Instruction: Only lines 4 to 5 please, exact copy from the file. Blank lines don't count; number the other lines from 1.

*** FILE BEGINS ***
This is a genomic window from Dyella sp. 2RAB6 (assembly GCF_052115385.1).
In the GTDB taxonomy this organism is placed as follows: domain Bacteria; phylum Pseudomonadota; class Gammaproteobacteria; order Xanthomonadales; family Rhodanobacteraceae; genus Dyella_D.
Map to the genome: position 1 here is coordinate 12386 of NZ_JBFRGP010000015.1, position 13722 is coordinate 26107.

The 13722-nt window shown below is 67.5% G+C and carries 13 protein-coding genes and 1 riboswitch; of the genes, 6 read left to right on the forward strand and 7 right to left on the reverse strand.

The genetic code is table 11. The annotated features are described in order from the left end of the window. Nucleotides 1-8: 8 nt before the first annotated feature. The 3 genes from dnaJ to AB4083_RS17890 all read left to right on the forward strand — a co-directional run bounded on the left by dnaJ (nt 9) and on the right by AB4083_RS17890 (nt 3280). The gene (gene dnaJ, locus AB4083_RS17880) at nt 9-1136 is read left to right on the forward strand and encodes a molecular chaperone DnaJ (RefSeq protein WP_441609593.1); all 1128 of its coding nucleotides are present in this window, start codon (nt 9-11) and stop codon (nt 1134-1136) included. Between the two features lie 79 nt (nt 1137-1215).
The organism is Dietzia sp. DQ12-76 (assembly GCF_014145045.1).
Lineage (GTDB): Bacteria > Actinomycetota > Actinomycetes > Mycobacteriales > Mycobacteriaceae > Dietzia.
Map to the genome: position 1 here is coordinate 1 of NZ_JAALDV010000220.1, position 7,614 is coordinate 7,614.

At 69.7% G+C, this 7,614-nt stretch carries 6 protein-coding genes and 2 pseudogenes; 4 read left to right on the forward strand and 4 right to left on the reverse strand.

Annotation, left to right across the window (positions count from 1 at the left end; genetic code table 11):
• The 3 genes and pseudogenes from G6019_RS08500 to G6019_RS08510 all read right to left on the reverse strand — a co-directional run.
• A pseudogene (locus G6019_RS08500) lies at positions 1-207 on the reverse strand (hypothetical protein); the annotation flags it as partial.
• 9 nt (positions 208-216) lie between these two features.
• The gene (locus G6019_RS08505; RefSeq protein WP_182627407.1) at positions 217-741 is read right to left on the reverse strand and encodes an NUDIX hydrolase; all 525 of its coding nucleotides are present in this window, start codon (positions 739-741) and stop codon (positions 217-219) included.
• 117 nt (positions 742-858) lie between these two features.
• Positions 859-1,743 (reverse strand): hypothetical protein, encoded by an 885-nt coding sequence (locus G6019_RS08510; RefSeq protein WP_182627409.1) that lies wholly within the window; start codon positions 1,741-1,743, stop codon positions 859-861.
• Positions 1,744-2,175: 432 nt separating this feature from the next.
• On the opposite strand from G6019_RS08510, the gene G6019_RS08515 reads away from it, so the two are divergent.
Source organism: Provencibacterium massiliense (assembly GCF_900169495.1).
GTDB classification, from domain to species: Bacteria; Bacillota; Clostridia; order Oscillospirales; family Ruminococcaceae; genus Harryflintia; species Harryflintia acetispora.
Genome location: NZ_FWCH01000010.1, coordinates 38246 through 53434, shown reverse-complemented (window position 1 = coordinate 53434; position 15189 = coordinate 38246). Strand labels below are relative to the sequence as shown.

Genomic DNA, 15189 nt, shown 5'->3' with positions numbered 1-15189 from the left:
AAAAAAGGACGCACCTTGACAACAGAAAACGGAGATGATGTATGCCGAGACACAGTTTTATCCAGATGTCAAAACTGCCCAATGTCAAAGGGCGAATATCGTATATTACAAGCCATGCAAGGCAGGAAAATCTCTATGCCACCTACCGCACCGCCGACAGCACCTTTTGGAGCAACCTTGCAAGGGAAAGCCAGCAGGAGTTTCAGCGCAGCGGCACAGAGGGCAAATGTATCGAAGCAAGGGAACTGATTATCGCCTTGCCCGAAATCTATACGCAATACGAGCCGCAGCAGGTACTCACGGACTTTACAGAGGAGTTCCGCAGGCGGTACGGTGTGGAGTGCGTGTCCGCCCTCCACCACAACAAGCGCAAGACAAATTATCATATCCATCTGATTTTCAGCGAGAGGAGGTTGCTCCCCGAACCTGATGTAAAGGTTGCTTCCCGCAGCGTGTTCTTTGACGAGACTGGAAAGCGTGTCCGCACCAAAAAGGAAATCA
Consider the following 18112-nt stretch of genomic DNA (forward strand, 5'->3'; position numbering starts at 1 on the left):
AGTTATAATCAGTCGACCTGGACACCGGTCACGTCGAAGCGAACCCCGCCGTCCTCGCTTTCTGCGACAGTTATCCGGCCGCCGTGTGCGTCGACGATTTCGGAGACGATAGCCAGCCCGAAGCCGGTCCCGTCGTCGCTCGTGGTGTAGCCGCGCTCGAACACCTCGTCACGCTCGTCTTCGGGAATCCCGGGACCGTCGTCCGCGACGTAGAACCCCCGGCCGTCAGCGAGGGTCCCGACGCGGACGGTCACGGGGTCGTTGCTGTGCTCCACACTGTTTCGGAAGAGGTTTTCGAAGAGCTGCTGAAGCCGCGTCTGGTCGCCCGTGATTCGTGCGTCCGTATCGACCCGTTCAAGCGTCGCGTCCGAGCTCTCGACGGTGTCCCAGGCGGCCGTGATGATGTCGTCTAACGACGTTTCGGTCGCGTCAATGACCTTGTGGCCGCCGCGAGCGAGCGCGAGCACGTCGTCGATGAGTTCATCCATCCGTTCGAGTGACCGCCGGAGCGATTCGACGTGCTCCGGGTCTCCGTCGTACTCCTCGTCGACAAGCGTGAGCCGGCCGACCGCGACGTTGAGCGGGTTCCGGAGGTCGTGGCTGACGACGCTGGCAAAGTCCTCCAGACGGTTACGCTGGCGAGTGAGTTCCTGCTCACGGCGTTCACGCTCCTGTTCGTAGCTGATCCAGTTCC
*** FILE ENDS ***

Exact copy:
The 13722-nt window shown below is 67.5% G+C and carries 13 protein-coding genes and 1 riboswitch; of the genes, 6 read left to right on the forward strand and 7 right to left on the reverse strand.

The genetic code is table 11. The annotated features are described in order from the left end of the window. Nucleotides 1-8: 8 nt before the first annotated feature. The 3 genes from dnaJ to AB4083_RS17890 all read left to right on the forward strand — a co-directional run bounded on the left by dnaJ (nt 9) and on the right by AB4083_RS17890 (nt 3280). The gene (gene dnaJ, locus AB4083_RS17880) at nt 9-1136 is read left to right on the forward strand and encodes a molecular chaperone DnaJ (RefSeq protein WP_441609593.1); all 1128 of its coding nucleotides are present in this window, start codon (nt 9-11) and stop codon (nt 1134-1136) included. Between the two features lie 79 nt (nt 1137-1215).